In the wake of a tragedy, people seek solace in each other, as mourning is communal. Yet, the natural tendency to grieve together continues to be eviscerated by the coronavirus pandemic.
As the death toll in the United States surpasses 80,000, many more find themselves grieving at a distance, as health professionals have advised maintaining at least six feet of space between people to slow the spread of the virus that causes COVID-19.
“If we would have had a regular funeral, we would have had standing-room only,” said Gary Axelbank, whose 91-year-old mother, Muriel “Mickey” Axelbank, died of complications from the virus on April 4.
Funeral homes have had to drastically reduce the number of people allowed inside. For Mickey, only eight people were allowed inside. But even with such a small group, there were still necessary precautionary measures.
“We had to go in one at a time to pay our final respects,” Gary said. “I can’t even go and hug my brother.”
At the gravesite, Gary and those family members in attendance stood six feet apart, and the significance of that particular measurement is not lost on him.
While they couldn’t have as many people in-person as they would have had normally, Gary adapted with the online videoconferencing program du jour — Zoom. He believes as many as 50 people signed into the app for the funeral.
The service was followed by a new kind of shiva, the week-long period in the Jewish tradition wherein, under normal circumstances, friends and family visit the home of those in mourning. Such a tradition is impossible right now, but Zoom — and programs like it — offers a way to carry on and connect with loved ones.
“This particular person was so about family and so about people,” Gary said. “Literally people from all over the world were able to come and pay their respects.”
While the pandemic has forced people to physically distance themselves, it has engendered a renewed sense of community.
“We were together in a way that we could be,” said Heidi Schwartz, whose father Alfred died from complications related to COVID-19 on April 8.
Like Gary, Heidi held a virtual shiva where people came and paid their respects in their own time. It wasn’t ideal, but it worked. Heidi could share in the memory of her father with others close to him.
The loss of her father was compounded by everything the pandemic has brought to bear on people’s lives. It wasn’t unusual for Heidi to talk on the phone with her father five to six times a day.
They’d talk about anything and everything. At 93, Alfred had lived a long, full life, from serving in World War II to being honored on the diamond in front of a roaring crowd at Yankee Stadium in 2018. An avid news consumer, snacking enthusiast and reader of murder-mystery novels, Alfred had a restless curiosity.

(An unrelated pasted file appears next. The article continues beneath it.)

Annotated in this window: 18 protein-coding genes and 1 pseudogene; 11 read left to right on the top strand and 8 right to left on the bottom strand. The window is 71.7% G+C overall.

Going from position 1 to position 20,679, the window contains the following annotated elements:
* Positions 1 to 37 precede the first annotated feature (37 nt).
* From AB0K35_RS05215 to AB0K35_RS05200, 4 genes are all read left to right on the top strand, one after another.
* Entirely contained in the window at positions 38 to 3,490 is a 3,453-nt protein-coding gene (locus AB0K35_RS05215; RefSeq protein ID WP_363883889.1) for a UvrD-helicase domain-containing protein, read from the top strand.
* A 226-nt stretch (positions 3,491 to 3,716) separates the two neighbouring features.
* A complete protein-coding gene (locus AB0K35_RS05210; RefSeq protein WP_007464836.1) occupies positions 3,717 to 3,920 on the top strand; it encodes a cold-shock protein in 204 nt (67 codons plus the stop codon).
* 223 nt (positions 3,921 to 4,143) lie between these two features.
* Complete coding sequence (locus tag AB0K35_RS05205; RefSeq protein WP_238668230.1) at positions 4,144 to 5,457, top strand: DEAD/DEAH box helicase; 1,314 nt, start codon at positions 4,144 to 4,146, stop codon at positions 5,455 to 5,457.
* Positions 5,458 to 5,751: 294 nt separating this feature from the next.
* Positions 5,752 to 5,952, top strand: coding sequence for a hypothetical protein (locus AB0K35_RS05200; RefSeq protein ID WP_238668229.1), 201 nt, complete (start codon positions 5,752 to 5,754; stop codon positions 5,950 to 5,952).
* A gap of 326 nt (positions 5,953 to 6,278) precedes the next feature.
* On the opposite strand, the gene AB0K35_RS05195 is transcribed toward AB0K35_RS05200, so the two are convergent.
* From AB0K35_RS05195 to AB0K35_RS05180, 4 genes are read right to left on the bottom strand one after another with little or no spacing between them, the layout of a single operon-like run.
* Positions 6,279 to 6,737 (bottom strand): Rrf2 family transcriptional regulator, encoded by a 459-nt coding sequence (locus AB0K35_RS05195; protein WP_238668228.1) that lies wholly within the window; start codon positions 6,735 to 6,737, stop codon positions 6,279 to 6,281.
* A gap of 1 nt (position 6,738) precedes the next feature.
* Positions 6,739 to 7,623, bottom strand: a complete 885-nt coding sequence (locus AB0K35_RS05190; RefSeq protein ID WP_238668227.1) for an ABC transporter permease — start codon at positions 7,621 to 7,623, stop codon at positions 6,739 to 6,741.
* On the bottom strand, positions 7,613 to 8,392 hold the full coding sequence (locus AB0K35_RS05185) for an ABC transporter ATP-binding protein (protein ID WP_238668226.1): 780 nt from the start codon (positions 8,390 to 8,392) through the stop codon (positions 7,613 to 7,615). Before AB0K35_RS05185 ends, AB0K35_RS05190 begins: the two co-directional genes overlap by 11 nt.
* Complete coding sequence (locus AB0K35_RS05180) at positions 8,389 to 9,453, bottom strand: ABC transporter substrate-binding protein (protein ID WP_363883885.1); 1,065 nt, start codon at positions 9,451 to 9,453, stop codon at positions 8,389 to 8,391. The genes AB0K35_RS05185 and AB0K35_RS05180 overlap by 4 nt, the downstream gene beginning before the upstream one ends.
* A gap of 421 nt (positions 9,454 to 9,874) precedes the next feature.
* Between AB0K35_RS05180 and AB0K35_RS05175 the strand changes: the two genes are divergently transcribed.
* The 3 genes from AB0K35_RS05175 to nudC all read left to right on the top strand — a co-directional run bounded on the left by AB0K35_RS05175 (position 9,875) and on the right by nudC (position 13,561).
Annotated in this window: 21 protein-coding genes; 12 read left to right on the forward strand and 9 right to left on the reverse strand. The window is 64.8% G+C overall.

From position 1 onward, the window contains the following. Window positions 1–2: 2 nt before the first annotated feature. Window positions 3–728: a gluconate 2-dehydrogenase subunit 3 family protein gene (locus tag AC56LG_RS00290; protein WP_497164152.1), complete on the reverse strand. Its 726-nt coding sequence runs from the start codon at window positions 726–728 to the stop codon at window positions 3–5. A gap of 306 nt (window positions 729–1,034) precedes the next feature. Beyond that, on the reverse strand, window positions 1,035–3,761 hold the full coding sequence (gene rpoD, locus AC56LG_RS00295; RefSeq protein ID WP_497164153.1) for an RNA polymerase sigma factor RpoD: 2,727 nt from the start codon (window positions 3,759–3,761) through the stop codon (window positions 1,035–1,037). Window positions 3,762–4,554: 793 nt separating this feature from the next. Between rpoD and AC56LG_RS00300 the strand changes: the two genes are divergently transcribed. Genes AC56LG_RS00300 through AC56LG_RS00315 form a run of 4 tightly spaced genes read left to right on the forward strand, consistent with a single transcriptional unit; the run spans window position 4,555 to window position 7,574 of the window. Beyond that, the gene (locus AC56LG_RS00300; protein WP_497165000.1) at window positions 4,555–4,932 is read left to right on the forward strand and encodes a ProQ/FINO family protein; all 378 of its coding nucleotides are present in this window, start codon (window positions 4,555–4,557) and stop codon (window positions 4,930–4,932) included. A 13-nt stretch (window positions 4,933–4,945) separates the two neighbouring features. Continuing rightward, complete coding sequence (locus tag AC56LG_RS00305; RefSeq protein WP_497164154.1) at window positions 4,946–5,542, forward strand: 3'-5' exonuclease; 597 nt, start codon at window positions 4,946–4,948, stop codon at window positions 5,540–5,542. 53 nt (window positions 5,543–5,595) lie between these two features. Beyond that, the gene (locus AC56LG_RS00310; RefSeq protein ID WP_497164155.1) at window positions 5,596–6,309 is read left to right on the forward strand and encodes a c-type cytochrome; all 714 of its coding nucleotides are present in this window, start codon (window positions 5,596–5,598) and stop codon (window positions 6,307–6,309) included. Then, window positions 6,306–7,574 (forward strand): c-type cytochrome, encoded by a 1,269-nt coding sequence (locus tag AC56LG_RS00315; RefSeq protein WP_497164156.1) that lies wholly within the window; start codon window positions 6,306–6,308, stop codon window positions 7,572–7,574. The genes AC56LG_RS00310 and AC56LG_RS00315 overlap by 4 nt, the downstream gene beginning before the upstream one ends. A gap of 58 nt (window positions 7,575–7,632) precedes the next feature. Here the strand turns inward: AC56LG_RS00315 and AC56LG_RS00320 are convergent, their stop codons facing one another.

“Every time the phone rings, I still think it’s him,” Heidi said.
In the time between the advent of the coronavirus pandemic in the city and her father’s death, Heidi wasn’t able to visit him at the Hebrew Home at Riverdale where he lived.
“What I can’t move on from personally is that he was by himself,” Heidi said.
This particular experience of death and mourning is known as “complicated grief,” according to Mosaic Mental Health executive director Donna Demetri Friedman, because of how the coronavirus pandemic has upended the ways in which people grieve.
“These restrictions on being able to do the kinds of things that we typically do for — and with — one another to get through it are not happening,” Friedman said. “People are learning new ways of doing this. Any loss is being experienced just so differently than ever before.”
Friedman sees technology as not quite a replacement, but a useful tool for connection in lieu of physically congregating.
“In the past we’ve been ambivalent about technology,” Friedman said. “The telephone, particularly, and being able to hear someone’s voice” is healing.
The ways in which life has been reshaped by this crisis in the months since it began is going to have a lasting impact, especially with so much uncertainty surrounding when exactly life again will start to have some semblance of normalcy.
“I’m bracing myself for what is going to be a tsunami of mental health needs,” Friedman said.
In the interim, the experience of the current moment is changing by the day. And for those who have lost loved ones to the virus that causes COVID-19, the feeling of loss can be particularly acute in a way that gives rise to new insights.
Much of Heidi’s life for the last six years was taken up by caring for her father. Her mother died in 2014, and after that, she immediately focused on her father, who was then in his late 80s.
“I never really grieved for my mother properly,” Heidi said. “I feel like I’ve lost both parents at the same time.”